What St. Patrick Can Teach Us About Content Marketing


Do you sometimes feel your content marketing efforts are a waste of time? Well, you’re in good company. According to a new study commissioned by Copyblogger Media, 94% of all small business B2B marketers use some form of content marketing, but 55% feel their efforts don’t produce results. And yet, the research reveals a surprisingly positive trend — one you can use to get better results. Can it work for you? You bet!

But before we dive into theory, let’s talk reality:

Content marketing is nothing new.

Oh sure, there are lots of new ways to produce content (blogs, ebooks, case studies, reports) and innovative ways to distribute it (RSS, social media, and our favorite — email marketing).

But just for a moment, let’s ignore the technology and take a look at what content marketing really is:

Content marketing is publishing information to promote an idea.

The idea could be a book, a business, a nonprofit or, as in St. Patrick’s case, a religion.

The basic concept doesn’t rely exclusively on the Internet. Traditional printed books have been used to promote ideas for centuries. And before that, for who knows how many thousands of years, human beings used a powerful method that still works today — the spoken word.

The spoken word is how St. Patrick did his work and, in so doing, made a name for himself that continues to inspire us today. Could he be considered a content marketer? Let’s find out…


St. Patrick studied to become an expert in his field, working as a cleric in his native Great Britain, later as a missionary in Ireland, and eventually serving as the first bishop of Armagh.

Today it’s easier than ever to learn about any subject but far more difficult to establish yourself as an authority. One of the most successful methods is to publish high-quality content about your subject regularly.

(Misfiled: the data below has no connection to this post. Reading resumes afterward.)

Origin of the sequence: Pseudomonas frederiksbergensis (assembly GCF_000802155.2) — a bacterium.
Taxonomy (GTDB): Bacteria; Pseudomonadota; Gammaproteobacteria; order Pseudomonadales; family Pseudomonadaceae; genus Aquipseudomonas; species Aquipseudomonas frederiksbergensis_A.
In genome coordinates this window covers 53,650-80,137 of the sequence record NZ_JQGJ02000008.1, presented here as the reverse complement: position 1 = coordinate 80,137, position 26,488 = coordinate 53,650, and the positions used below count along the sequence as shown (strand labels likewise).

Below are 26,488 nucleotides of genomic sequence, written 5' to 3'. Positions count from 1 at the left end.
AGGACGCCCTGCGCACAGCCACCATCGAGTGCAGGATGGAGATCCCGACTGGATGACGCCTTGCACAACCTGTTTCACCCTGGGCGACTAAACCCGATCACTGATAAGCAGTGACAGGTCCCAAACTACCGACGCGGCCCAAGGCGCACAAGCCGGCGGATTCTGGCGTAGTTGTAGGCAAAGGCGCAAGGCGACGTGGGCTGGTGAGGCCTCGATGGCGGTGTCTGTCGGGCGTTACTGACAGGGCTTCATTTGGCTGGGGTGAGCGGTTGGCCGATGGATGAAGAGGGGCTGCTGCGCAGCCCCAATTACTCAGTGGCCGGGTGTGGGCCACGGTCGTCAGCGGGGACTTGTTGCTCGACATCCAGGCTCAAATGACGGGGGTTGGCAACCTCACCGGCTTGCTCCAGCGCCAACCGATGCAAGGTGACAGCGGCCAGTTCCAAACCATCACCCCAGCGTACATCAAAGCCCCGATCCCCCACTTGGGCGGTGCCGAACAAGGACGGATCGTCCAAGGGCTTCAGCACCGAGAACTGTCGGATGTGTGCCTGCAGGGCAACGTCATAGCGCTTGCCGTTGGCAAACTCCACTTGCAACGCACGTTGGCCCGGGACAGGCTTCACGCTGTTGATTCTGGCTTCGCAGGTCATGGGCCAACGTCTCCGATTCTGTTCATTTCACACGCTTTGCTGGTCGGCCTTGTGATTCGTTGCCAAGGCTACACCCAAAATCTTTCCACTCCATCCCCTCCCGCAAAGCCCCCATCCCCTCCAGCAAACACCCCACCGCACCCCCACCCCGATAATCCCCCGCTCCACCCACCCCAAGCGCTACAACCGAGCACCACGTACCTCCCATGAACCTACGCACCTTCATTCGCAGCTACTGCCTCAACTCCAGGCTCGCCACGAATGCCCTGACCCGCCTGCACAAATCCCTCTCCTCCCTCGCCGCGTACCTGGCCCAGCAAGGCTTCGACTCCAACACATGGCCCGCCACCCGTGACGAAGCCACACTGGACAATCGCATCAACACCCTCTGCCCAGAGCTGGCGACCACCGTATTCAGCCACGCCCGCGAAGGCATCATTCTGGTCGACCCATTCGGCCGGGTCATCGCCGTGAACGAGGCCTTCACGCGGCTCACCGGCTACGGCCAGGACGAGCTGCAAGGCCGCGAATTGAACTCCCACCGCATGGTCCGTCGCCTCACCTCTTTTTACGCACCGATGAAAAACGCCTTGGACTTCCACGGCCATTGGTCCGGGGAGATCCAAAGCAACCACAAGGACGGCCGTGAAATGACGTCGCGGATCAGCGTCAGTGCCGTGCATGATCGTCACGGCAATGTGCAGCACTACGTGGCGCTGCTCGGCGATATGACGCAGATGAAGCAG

A reported 75% of B2B small business marketers are producing more content than they did one year ago.


St. Patrick taught complex religious ideas but used simple analogies his unschooled audiences could understand. For example, he used the three-leaf shamrock to help explain the doctrine of the Holy Trinity.

Some content marketers are notorious for taking a simple subject and making it complex. Why would you do that? Instead, develop a reputation for taking complex ideas and explaining them in simple ways.

What’s your shamrock analogy?

Encourage sharing

Here’s where simplicity paid off for St. Patrick. His followers were able to share his shamrock analogy with their friends and family, helping St. Patrick spread his ideas.

Like St. Patrick, you’ll need to come up with something memorable — images and messages people will love to share. Then you’ll need to give them a good start on their sharing journey in multiple channels.

B2B small business marketers use an average of 13 content marketing tactics.


I’ll bet St. Patrick was a fascinating speaker, but he was no mere entertainer. His true purpose was to convert the entire land of Ireland to a new faith.